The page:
Job profile: What it’s like to be a farm machinery technician

The range of job opportunities in the food and farming sector is huge. Farmers Weekly talks to a machinery service technician to get an insight into the role.

Name Jason Spalding

Job title Service technician

Company Ben Burgess

Age 22

Sum up your job

I am a mobile service technician for a leading agricultural, construction and garden machinery retailer in East Anglia. I focus on agricultural equipment, making sure machines are serviced and also repaired if problems occur.

See also: Read more information about careers in agriculture and farming

What does this involve day-to-day?

I am usually sent out to a farm first thing in the morning. If our customer has a problem with their tractor, I diagnose the issue and then set to work on fixing it as quickly as possible.

This may mean that I need to go back to the depot to collect a part, or it may just be a case of changing a setting in the system. I specialise in equipment made by John Deere, Grimme and Horsch.

What do you enjoy most?

As I work on a range of products, I enjoy the variation and the challenges it brings. I also never know where or what the next job is so it keeps me on my toes.

What’s the downside?

The weather doesn’t always bring sunshine and warmth. Lying in wet, cold muddy conditions in the middle of a field isn’t always the ideal situation.

What percentage of your job is office-based?

On average, probably only 5%. But office-based work varies. Timesheets and job cards need to be completed every day and sometimes I will use product support sites, which mean I am in the office a little more.

What essential skills and qualifications are needed?

I joined Ben Burgess as an apprentice, which meant I studied with John Deere while working for three years, and achieved my land-based technician accreditation. Prior to that, I had my GCSEs and an interest in agriculture.

What experience did you have before starting?

My family works in agriculture and I therefore gained farming knowledge from an early age.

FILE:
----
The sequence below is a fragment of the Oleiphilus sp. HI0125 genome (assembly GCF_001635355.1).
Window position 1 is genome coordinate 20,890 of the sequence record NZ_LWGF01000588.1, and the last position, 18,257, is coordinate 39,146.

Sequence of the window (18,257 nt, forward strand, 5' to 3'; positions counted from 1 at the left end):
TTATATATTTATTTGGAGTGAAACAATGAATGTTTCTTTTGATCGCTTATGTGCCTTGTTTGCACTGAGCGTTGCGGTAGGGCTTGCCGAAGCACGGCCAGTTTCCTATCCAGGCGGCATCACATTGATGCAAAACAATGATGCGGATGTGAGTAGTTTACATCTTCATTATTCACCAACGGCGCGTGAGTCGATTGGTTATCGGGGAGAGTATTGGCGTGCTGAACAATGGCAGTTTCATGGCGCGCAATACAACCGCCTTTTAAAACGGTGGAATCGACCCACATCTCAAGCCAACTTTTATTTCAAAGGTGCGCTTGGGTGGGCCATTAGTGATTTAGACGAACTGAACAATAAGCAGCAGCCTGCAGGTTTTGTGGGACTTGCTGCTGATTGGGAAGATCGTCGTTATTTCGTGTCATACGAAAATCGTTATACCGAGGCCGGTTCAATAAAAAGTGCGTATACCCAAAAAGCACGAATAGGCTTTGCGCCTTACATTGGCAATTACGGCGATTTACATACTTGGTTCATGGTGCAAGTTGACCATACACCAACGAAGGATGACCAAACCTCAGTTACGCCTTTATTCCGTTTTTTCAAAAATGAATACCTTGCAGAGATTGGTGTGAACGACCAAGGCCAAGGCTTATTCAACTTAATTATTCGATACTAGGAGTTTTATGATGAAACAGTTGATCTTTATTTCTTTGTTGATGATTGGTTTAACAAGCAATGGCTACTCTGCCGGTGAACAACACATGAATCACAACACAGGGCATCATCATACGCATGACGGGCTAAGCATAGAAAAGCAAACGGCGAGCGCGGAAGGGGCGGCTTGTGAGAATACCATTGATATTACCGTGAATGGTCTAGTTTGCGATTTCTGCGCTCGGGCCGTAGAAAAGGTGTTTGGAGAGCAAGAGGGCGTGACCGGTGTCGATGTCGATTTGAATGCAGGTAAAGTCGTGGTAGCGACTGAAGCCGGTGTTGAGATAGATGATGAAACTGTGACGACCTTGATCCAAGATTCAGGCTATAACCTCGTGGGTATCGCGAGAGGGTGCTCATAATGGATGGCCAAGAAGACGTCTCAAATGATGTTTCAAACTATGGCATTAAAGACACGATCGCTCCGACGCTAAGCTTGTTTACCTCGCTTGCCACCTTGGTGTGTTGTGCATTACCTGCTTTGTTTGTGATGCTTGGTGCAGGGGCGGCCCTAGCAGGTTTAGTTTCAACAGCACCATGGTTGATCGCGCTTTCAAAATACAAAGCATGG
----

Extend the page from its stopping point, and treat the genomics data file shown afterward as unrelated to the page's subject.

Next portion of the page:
What advice would you give to someone wanting a similar role?

You must be willing to learn and do jobs out of your comfort zone. Also, always listen to senior technicians as their experience can teach you a lot.

Give us an idea of salaries

Apprenticeship schemes are funded by the company and the wages vary as technicians gain more experience and begin to focus on an area of specialism.

Learn and work

Apprenticeships are a way to get hands-on experience of a job, a structured training programme and earn money while you do it.

Apprentices normally work on farm for four days a week and then go to their local college for formal training one day a week.

More than 36,000 applications for farming-related apprenticeships – in agriculture, horticulture and animal care – were made in the sector in 2013-14. This figure represents a ninefold increase since 2010.

They are open to anyone between the ages of 16 and 24 and, depending on your existing qualifications, you can enter at one of three levels: intermediate (Level 2), advanced (Level 3) and higher (Level 4).

The weekly wage for a 16-20 year old on an agricultural apprenticeship is about £145, rising to about £200 an 18-20 year old.

Find out about more jobs

You can find further inspiration about the wide range of careers on offer in the food and farming sector on the Bright Crop website.

The website showcase the full range of careers across the sector and asks people who are doing the jobs to talk about what it involved, what they like and even what is not quite as exciting.

Bright Crop’ s mission is to inspire young people to consider careers in food and farming; to inform them of the diverse skills and qualifications needed to succeed and to connect them to a network of passionate industry ambassadors.

While predominantly aimed at people without a farming background – with the aim of changing preconceptions about the industry – the website is also a very useful resource for people with prior knowledge about agriculture.

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